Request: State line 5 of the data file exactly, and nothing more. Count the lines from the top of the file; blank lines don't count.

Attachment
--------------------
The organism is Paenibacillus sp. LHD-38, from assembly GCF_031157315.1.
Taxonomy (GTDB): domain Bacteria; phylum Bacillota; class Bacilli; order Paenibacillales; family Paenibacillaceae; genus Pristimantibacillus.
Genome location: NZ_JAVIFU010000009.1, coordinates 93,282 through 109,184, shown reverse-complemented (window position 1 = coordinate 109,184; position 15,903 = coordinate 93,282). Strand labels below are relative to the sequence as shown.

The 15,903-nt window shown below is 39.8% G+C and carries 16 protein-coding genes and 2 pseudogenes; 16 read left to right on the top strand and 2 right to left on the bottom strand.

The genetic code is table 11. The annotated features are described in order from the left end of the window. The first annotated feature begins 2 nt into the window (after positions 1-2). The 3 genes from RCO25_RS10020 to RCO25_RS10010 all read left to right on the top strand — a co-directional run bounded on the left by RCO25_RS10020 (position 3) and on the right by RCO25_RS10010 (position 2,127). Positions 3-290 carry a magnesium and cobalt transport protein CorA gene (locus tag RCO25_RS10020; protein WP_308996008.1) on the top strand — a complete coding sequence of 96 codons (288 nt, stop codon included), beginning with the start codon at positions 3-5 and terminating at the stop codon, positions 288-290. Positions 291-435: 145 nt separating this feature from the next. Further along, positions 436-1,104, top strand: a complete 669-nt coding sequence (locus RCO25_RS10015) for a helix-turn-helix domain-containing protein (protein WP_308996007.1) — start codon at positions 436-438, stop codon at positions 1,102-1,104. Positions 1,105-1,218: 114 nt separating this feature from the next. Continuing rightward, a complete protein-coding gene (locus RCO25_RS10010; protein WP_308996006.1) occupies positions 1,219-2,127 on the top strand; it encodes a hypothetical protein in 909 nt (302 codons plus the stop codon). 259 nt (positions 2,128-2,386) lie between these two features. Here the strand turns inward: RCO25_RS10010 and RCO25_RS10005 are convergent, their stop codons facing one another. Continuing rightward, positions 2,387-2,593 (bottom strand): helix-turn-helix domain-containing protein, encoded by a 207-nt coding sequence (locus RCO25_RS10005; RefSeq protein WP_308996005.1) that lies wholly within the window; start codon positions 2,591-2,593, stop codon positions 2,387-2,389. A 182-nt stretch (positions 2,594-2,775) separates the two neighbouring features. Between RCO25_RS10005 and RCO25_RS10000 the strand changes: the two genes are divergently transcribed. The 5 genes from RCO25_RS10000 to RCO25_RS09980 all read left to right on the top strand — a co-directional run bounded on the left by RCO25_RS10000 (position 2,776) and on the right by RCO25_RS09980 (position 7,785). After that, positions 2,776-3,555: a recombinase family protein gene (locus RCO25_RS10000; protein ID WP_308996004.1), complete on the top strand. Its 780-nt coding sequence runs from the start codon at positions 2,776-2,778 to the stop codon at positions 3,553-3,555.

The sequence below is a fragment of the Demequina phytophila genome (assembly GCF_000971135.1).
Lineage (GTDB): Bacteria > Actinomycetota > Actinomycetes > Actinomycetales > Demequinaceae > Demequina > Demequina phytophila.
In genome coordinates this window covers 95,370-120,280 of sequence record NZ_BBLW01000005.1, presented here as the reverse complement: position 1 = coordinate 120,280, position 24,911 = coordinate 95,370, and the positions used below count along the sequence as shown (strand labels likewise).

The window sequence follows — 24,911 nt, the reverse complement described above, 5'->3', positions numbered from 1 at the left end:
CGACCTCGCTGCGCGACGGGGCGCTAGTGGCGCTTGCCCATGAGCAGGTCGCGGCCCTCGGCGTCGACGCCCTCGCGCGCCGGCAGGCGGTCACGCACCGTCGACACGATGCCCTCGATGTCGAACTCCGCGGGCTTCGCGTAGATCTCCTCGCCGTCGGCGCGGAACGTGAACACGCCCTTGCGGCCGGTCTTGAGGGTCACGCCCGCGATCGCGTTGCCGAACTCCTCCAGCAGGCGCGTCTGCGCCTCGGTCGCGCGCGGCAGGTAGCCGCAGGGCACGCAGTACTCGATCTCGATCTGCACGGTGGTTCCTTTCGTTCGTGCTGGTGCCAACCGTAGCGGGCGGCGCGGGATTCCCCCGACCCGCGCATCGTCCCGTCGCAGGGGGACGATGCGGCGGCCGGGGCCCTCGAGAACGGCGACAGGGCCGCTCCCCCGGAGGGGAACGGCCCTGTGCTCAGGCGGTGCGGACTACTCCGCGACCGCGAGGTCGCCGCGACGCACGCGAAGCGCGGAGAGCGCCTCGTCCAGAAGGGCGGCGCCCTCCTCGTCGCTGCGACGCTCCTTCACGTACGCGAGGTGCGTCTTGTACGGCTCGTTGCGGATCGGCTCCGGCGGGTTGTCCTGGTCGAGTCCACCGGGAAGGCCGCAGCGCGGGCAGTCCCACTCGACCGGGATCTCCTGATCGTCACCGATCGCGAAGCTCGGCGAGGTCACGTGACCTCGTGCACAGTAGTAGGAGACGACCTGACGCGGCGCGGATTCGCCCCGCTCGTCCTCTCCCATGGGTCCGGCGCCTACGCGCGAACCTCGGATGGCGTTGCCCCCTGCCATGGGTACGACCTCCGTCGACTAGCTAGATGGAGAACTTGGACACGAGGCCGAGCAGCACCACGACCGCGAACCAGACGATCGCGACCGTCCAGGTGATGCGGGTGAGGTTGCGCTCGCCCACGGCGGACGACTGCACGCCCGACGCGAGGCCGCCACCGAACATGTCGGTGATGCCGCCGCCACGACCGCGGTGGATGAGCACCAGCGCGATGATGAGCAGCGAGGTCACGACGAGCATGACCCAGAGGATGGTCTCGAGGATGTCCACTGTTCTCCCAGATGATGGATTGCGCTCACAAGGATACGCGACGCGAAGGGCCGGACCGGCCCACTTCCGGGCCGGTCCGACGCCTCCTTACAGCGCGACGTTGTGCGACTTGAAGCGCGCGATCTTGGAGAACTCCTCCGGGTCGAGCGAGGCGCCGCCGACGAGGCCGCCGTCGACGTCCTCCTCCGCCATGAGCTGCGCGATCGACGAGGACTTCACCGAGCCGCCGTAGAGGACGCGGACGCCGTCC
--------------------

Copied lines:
The genetic code is table 11. The annotated features are described in order from the left end of the window. The first annotated feature begins 2 nt into the window (after positions 1-2). The 3 genes from RCO25_RS10020 to RCO25_RS10010 all read left to right on the top strand — a co-directional run bounded on the left by RCO25_RS10020 (position 3) and on the right by RCO25_RS10010 (position 2,127). Positions 3-290 carry a magnesium and cobalt transport protein CorA gene (locus tag RCO25_RS10020; protein WP_308996008.1) on the top strand — a complete coding sequence of 96 codons (288 nt, stop codon included), beginning with the start codon at positions 3-5 and terminating at the stop codon, positions 288-290. Positions 291-435: 145 nt separating this feature from the next. Further along, positions 436-1,104, top strand: a complete 669-nt coding sequence (locus RCO25_RS10015) for a helix-turn-helix domain-containing protein (protein WP_308996007.1) — start codon at positions 436-438, stop codon at positions 1,102-1,104. Positions 1,105-1,218: 114 nt separating this feature from the next. Continuing rightward, a complete protein-coding gene (locus RCO25_RS10010; protein WP_308996006.1) occupies positions 1,219-2,127 on the top strand; it encodes a hypothetical protein in 909 nt (302 codons plus the stop codon). 259 nt (positions 2,128-2,386) lie between these two features. Here the strand turns inward: RCO25_RS10010 and RCO25_RS10005 are convergent, their stop codons facing one another. Continuing rightward, positions 2,387-2,593 (bottom strand): helix-turn-helix domain-containing protein, encoded by a 207-nt coding sequence (locus RCO25_RS10005; RefSeq protein WP_308996005.1) that lies wholly within the window; start codon positions 2,591-2,593, stop codon positions 2,387-2,389. A 182-nt stretch (positions 2,594-2,775) separates the two neighbouring features. Between RCO25_RS10005 and RCO25_RS10000 the strand changes: the two genes are divergently transcribed. The 5 genes from RCO25_RS10000 to RCO25_RS09980 all read left to right on the top strand — a co-directional run bounded on the left by RCO25_RS10000 (position 2,776) and on the right by RCO25_RS09980 (position 7,785). After that, positions 2,776-3,555: a recombinase family protein gene (locus RCO25_RS10000; protein ID WP_308996004.1), complete on the top strand. Its 780-nt coding sequence runs from the start codon at positions 2,776-2,778 to the stop codon at positions 3,553-3,555.